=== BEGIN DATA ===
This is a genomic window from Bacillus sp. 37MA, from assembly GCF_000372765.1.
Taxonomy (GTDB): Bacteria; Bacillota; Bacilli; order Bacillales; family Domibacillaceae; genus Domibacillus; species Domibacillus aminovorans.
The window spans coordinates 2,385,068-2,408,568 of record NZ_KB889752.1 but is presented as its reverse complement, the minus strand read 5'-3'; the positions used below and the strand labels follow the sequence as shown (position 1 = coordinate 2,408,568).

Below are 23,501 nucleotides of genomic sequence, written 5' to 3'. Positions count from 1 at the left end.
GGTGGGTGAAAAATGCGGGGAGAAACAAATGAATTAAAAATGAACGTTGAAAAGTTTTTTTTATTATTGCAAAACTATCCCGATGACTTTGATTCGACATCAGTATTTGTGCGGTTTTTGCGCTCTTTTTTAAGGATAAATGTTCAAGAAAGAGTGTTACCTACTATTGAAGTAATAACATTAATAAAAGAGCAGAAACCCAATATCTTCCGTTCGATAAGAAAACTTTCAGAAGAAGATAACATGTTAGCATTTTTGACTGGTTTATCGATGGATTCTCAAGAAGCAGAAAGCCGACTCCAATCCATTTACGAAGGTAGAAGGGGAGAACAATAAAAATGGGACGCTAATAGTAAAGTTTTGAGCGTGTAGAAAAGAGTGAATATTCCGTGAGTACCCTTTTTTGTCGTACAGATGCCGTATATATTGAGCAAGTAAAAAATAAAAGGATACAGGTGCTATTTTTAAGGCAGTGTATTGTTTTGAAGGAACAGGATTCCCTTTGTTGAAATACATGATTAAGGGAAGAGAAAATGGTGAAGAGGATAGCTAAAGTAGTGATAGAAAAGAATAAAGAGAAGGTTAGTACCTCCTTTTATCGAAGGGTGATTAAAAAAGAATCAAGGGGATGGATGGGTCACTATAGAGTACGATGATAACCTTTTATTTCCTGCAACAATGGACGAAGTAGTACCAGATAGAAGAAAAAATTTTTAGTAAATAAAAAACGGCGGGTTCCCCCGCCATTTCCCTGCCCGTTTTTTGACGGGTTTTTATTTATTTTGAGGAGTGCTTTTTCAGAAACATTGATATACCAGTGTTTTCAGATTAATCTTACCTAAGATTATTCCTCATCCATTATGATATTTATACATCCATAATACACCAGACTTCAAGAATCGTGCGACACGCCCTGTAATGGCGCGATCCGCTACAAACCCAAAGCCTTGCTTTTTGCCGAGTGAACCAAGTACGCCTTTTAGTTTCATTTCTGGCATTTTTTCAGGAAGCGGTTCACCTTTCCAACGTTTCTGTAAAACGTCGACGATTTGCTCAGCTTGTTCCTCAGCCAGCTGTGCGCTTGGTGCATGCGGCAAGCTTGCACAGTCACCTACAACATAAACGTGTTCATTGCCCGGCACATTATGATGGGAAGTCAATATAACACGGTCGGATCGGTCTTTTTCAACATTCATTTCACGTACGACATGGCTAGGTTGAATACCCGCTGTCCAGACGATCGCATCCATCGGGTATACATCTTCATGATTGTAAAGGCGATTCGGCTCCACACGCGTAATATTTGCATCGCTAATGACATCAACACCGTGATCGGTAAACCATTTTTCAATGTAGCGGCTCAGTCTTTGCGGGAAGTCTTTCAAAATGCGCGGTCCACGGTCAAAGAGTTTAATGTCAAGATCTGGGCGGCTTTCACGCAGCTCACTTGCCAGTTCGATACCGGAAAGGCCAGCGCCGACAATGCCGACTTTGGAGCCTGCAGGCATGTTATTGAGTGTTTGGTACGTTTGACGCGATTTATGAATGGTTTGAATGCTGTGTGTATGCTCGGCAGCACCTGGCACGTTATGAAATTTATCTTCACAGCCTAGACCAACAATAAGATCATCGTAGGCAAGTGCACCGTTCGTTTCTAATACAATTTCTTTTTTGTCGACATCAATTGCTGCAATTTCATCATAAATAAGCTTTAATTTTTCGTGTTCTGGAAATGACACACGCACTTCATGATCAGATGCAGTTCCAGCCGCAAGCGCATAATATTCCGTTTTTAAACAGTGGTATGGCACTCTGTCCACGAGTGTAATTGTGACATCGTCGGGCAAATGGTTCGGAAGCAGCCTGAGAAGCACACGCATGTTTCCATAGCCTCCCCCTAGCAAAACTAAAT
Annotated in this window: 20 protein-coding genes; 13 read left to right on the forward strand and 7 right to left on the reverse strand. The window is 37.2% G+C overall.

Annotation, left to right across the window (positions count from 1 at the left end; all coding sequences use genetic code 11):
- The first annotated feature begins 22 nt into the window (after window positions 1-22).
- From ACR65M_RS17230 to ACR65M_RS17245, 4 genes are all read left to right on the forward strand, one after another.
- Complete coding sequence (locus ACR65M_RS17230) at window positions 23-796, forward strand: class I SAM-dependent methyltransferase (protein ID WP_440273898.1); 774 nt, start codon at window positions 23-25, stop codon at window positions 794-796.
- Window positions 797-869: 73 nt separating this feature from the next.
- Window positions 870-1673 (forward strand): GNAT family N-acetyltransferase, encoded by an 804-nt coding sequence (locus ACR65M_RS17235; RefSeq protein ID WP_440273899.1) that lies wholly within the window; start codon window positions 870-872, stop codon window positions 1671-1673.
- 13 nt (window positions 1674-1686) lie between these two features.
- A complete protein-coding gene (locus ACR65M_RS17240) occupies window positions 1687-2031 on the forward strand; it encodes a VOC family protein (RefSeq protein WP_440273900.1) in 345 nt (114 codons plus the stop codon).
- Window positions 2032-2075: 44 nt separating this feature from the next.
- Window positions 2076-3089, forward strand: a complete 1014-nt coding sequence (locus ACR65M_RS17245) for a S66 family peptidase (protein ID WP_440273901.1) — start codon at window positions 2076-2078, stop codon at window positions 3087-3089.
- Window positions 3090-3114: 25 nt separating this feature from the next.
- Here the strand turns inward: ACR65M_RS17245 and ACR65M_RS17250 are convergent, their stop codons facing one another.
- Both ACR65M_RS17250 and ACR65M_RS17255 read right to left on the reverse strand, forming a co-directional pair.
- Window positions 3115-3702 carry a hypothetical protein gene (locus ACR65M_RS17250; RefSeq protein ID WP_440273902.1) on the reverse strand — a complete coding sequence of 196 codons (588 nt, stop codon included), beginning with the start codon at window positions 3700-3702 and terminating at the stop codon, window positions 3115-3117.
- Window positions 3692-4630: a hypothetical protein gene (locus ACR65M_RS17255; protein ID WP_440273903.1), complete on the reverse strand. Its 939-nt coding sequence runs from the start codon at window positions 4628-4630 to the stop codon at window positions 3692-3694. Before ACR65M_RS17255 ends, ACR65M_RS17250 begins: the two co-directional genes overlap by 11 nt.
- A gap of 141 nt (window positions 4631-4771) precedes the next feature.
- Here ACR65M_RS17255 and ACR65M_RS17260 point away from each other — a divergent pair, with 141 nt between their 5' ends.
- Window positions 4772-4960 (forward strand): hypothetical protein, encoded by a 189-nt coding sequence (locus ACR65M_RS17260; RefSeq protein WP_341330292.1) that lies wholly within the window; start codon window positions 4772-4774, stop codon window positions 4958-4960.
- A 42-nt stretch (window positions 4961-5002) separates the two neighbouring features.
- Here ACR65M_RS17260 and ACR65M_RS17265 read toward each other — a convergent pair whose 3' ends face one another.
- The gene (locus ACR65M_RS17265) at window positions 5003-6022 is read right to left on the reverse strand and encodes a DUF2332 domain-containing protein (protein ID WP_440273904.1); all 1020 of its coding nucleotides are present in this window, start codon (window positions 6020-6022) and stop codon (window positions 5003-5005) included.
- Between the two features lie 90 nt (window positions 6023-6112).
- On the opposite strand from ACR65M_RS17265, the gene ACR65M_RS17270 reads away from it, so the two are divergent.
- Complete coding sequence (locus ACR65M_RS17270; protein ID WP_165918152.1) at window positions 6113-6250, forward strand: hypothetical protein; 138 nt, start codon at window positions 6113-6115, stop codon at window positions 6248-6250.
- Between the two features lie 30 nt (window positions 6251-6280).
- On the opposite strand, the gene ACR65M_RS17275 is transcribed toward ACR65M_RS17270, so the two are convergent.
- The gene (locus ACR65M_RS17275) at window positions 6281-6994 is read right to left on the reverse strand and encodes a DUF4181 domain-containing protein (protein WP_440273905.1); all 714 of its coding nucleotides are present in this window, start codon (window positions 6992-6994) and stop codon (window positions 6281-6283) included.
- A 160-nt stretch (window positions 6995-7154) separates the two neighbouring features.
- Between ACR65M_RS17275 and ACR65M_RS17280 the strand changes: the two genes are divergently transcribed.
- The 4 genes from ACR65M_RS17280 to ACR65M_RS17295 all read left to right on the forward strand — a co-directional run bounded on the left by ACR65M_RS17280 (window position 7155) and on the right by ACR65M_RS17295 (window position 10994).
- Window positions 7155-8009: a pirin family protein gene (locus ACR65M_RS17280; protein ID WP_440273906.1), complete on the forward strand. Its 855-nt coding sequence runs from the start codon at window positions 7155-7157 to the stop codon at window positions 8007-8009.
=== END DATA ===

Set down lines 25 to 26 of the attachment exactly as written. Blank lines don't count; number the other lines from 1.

- A 42-nt stretch (window positions 4961-5002) separates the two neighbouring features.
- Here ACR65M_RS17260 and ACR65M_RS17265 read toward each other — a convergent pair whose 3' ends face one another.